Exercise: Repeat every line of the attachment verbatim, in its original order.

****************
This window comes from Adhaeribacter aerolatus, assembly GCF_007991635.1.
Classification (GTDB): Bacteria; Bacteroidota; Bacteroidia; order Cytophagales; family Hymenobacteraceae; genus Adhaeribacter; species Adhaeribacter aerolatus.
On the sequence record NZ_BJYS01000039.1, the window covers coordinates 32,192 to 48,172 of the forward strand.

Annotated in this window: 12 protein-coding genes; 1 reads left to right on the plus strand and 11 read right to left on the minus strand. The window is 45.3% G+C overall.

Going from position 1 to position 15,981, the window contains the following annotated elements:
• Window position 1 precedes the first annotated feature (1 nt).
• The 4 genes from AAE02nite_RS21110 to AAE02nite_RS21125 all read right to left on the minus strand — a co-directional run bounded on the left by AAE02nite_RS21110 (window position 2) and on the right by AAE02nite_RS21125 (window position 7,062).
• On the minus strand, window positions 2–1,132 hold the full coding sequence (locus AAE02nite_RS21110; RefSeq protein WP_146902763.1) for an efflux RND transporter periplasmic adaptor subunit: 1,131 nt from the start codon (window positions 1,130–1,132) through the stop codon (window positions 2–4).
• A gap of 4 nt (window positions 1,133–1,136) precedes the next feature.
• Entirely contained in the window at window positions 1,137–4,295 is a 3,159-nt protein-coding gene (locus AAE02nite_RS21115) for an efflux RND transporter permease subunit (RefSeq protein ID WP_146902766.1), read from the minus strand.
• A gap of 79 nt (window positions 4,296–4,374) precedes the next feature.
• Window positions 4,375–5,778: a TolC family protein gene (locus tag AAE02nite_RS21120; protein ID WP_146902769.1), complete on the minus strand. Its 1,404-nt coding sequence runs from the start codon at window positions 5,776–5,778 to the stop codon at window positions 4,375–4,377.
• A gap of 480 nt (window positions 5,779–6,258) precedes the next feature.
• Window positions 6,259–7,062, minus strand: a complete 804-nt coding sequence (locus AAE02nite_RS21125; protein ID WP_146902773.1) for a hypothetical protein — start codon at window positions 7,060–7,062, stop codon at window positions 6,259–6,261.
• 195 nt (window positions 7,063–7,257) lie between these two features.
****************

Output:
This window comes from Adhaeribacter aerolatus, assembly GCF_007991635.1.
Classification (GTDB): Bacteria; Bacteroidota; Bacteroidia; order Cytophagales; family Hymenobacteraceae; genus Adhaeribacter; species Adhaeribacter aerolatus.
On the sequence record NZ_BJYS01000039.1, the window covers coordinates 32,192 to 48,172 of the forward strand.

Annotated in this window: 12 protein-coding genes; 1 reads left to right on the plus strand and 11 read right to left on the minus strand. The window is 45.3% G+C overall.

Going from position 1 to position 15,981, the window contains the following annotated elements:
• Window position 1 precedes the first annotated feature (1 nt).
• The 4 genes from AAE02nite_RS21110 to AAE02nite_RS21125 all read right to left on the minus strand — a co-directional run bounded on the left by AAE02nite_RS21110 (window position 2) and on the right by AAE02nite_RS21125 (window position 7,062).
• On the minus strand, window positions 2–1,132 hold the full coding sequence (locus AAE02nite_RS21110; RefSeq protein WP_146902763.1) for an efflux RND transporter periplasmic adaptor subunit: 1,131 nt from the start codon (window positions 1,130–1,132) through the stop codon (window positions 2–4).
• A gap of 4 nt (window positions 1,133–1,136) precedes the next feature.
• Entirely contained in the window at window positions 1,137–4,295 is a 3,159-nt protein-coding gene (locus AAE02nite_RS21115) for an efflux RND transporter permease subunit (RefSeq protein ID WP_146902766.1), read from the minus strand.
• A gap of 79 nt (window positions 4,296–4,374) precedes the next feature.
• Window positions 4,375–5,778: a TolC family protein gene (locus tag AAE02nite_RS21120; protein ID WP_146902769.1), complete on the minus strand. Its 1,404-nt coding sequence runs from the start codon at window positions 5,776–5,778 to the stop codon at window positions 4,375–4,377.
• A gap of 480 nt (window positions 5,779–6,258) precedes the next feature.
• Window positions 6,259–7,062, minus strand: a complete 804-nt coding sequence (locus AAE02nite_RS21125; protein ID WP_146902773.1) for a hypothetical protein — start codon at window positions 7,060–7,062, stop codon at window positions 6,259–6,261.
• 195 nt (window positions 7,063–7,257) lie between these two features.